Format

Send to

Choose Destination
Anaesth Crit Care Pain Med. 2016 Apr;35(2):93-102. doi: 10.1016/j.accpm.2015.08.003. Epub 2015 Nov 19.

The use of static and dynamic haemodynamic parameters before volume expansion: A prospective observational study in six French intensive care units.

Author information

1
Intensive Care Unit, Calmette Hospital, University Hospital of Lille, 59000 Lille, France. Electronic address: seb.preau@gmail.com.
2
Intensive Care Unit, General Hospital of Valenciennes, 59300 Valenciennes, France. Electronic address: dewavrin-f@ch-valenciennes.fr.
3
Intensive Care Unit, General Hospital of Valenciennes, 59300 Valenciennes, France. Electronic address: vincent.demaeght@yahoo.fr.
4
Intensive Care Unit, General Hospital of Tourcoing, 59200 Tourcoing, France. Electronic address: achiche@ch-tourcoing.fr.
5
Intensive Care Unit, Calmette Hospital, University Hospital of Lille, 59000 Lille, France. Electronic address: benoit59@gmail.com.
6
Intensive Care Unit, University Hospital of Lomme, 59160 Lomme, France. Electronic address: minacori.franck@ghicl.net.
7
Intensive Care Unit, Calmette Hospital, University Hospital of Lille, 59000 Lille, France. Electronic address: julien.poissy@chru-lille.fr.
8
Intensive Care Unit, General Hospital of Douai, 59500 Douai, France. Electronic address: claire.boulle@ch-douai.fr.
9
Intensive Care Unit, Salengro Hospital, University Hospital of Lille, 59000 Lille, France. Electronic address: caroline.blazejewski@chru-lille.fr.
10
Intensive Care Unit, Calmette Hospital, University Hospital of Lille, 59000 Lille, France. Electronic address: thierry.onimus@chru-lille.fr.
11
Intensive Care Unit, Calmette Hospital, University Hospital of Lille, 59000 Lille, France. Electronic address: alain.durocher@chru-lille.fr.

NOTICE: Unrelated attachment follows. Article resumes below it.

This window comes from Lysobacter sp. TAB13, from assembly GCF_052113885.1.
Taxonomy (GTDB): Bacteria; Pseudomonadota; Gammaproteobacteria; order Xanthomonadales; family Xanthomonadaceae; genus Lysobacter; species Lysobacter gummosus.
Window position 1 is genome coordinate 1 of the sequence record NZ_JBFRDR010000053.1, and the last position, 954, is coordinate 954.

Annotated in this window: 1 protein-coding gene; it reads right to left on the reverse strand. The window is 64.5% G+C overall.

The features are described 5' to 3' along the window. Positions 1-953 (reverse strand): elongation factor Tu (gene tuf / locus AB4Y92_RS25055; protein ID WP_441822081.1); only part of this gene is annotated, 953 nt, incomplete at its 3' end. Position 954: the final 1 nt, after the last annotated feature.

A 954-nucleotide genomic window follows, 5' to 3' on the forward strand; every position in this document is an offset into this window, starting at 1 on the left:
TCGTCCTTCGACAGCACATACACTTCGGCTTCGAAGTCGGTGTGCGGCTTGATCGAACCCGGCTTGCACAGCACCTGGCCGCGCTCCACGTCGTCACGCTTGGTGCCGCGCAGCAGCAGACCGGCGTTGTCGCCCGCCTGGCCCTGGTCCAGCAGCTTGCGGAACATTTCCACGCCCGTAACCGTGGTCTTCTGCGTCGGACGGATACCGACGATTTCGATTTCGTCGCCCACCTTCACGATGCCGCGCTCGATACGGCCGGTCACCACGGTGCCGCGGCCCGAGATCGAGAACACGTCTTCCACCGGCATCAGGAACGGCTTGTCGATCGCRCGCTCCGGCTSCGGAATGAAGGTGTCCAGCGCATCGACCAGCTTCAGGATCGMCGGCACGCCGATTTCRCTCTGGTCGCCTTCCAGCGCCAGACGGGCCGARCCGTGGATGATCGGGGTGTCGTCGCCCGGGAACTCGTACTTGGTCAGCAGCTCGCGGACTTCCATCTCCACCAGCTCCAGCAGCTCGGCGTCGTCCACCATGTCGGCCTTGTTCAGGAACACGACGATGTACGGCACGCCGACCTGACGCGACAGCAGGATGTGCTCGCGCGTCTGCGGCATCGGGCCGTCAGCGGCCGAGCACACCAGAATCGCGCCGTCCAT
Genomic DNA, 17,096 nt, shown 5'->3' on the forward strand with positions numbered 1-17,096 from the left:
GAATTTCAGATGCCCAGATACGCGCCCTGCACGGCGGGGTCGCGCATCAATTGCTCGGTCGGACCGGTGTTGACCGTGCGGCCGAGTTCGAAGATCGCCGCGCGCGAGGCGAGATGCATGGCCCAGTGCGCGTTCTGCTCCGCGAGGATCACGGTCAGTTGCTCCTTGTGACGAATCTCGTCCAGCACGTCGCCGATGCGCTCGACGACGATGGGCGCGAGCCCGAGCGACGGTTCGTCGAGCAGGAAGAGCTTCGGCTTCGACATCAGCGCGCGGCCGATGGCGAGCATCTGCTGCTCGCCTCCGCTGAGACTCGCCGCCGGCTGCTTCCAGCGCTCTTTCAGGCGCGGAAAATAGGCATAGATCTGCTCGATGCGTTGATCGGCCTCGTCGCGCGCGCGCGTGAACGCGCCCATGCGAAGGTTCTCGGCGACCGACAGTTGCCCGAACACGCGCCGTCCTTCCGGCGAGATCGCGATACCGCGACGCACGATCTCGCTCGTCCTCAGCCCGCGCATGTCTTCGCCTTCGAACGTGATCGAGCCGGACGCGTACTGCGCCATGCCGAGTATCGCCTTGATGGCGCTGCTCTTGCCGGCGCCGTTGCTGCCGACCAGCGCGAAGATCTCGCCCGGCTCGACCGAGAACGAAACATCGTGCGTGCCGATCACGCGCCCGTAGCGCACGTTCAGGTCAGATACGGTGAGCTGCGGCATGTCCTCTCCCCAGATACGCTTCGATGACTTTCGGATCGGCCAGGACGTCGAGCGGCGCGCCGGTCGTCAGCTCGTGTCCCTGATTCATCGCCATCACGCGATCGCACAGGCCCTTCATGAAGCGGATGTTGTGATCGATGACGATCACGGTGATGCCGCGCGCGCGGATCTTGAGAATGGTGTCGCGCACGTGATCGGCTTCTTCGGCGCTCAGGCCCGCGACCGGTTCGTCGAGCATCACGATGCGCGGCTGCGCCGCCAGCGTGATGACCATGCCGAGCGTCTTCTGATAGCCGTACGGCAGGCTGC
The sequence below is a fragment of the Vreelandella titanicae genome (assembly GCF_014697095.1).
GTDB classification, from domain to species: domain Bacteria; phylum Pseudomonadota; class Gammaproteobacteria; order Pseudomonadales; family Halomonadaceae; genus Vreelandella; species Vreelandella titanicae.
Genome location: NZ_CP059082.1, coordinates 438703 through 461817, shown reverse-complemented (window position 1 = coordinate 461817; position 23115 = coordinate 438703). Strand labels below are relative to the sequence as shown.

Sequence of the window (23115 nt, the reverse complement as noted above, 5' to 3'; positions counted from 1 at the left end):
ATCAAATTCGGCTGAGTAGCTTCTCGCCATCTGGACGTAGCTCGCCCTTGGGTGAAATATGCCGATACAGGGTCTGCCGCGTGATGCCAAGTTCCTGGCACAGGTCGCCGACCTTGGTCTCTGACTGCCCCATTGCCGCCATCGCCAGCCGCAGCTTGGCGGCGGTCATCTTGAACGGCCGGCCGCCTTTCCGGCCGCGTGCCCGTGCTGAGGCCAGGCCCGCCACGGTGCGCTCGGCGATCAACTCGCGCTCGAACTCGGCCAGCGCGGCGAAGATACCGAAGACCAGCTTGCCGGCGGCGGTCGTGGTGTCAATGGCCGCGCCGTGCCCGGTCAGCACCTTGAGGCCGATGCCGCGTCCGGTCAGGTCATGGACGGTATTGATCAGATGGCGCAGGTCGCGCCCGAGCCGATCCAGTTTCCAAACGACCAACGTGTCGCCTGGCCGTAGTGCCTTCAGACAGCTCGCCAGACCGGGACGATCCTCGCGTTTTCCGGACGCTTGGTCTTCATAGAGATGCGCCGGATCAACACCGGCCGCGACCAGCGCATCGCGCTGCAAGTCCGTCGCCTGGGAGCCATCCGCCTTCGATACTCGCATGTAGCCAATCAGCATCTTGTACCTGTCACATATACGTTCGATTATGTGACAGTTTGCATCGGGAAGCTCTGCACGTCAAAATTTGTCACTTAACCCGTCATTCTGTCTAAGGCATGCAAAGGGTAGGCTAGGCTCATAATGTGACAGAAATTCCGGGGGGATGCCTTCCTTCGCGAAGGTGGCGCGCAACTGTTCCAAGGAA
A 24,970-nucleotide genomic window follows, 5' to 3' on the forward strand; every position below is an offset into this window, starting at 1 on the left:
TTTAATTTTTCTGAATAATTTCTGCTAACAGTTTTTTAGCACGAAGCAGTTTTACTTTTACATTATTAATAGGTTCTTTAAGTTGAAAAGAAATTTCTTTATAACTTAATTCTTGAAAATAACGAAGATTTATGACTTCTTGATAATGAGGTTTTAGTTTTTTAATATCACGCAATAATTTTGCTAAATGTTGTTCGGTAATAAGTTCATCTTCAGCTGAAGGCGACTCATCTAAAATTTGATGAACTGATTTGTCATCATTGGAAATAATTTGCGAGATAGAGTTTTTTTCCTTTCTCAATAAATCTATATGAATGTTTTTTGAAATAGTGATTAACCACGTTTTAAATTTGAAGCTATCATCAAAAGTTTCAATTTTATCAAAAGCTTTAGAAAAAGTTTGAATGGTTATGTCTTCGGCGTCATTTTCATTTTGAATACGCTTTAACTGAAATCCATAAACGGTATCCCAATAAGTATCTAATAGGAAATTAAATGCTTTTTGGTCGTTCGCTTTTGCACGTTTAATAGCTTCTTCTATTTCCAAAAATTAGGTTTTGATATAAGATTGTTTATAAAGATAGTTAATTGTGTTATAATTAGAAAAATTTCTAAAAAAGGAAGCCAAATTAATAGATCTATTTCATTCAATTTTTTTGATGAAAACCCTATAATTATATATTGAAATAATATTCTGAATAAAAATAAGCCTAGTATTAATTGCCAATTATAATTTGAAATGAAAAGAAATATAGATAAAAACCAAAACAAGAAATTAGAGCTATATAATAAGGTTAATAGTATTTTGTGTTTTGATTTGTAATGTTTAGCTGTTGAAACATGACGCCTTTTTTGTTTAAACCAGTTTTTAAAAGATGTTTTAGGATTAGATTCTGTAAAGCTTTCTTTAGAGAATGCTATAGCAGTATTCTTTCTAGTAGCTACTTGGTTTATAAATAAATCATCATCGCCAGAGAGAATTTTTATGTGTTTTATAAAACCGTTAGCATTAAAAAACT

12
Intensive Care Unit, Calmette Hospital, University Hospital of Lille, 59000 Lille, France. Electronic address: fabienne.saulnier@chru-lille.fr.

Abstract

OBJECTIVE:

The aim of the present study was to determine the use of static and dynamic haemodynamic parameters for predicting fluid responsiveness prior to volume expansion (VE) in intensive care unit (ICU) patients with systemic inflammatory response syndrome (SIRS).

METHODS:

We conducted a prospective, multicentre, observational study in 6 French ICUs in 2012. ICU physicians were audited concerning their use of static and dynamic haemodynamic parameters before each VE performed in patients with SIRS for 6 consecutive weeks.

RESULTS:

The median volume of the 566 VEs administered to patients with SIRS was 1000mL [500-1000mL]. Although at least one static or dynamic haemodynamic parameter was measurable before 99% (95% CI, 99%-100%) of VEs, at least one them was used in only 38% (95% CI, 34%-42%) of cases: static parameters in 11% of cases (95% CI, 10%-12%) and dynamic parameters in 32% (95% CI, 30%-34%). Static parameters were never used when uninterpretable. For 15% of VEs (95% CI, 12%-18%), a dynamic parameter was measured in the presence of contraindications. Among dynamic parameters, respiratory variations in arterial pulse pressure (PPV) and passive leg raising (PLR) were measurable and interpretable before 17% and 90% of VEs, respectively.

CONCLUSIONS:

Haemodynamic parameters are underused for predicting fluid responsiveness in current practice. In contrast to static parameters, dynamic parameters are often incorrectly used in the presence of contraindications. PLR is more frequently valid than PPV for predicting fluid responsiveness in ICU patients.

KEYWORDS:

Inflammation; Intensive care; Passive leg raising; Respiratory variations; SIRS; Sepsis; Systemic inflammatory response syndrome

PMID:
26603329
DOI:
10.1016/j.accpm.2015.08.003
[Indexed for MEDLINE]

Supplemental Content

Full text links

Icon for Elsevier Science
Loading ...
Support Center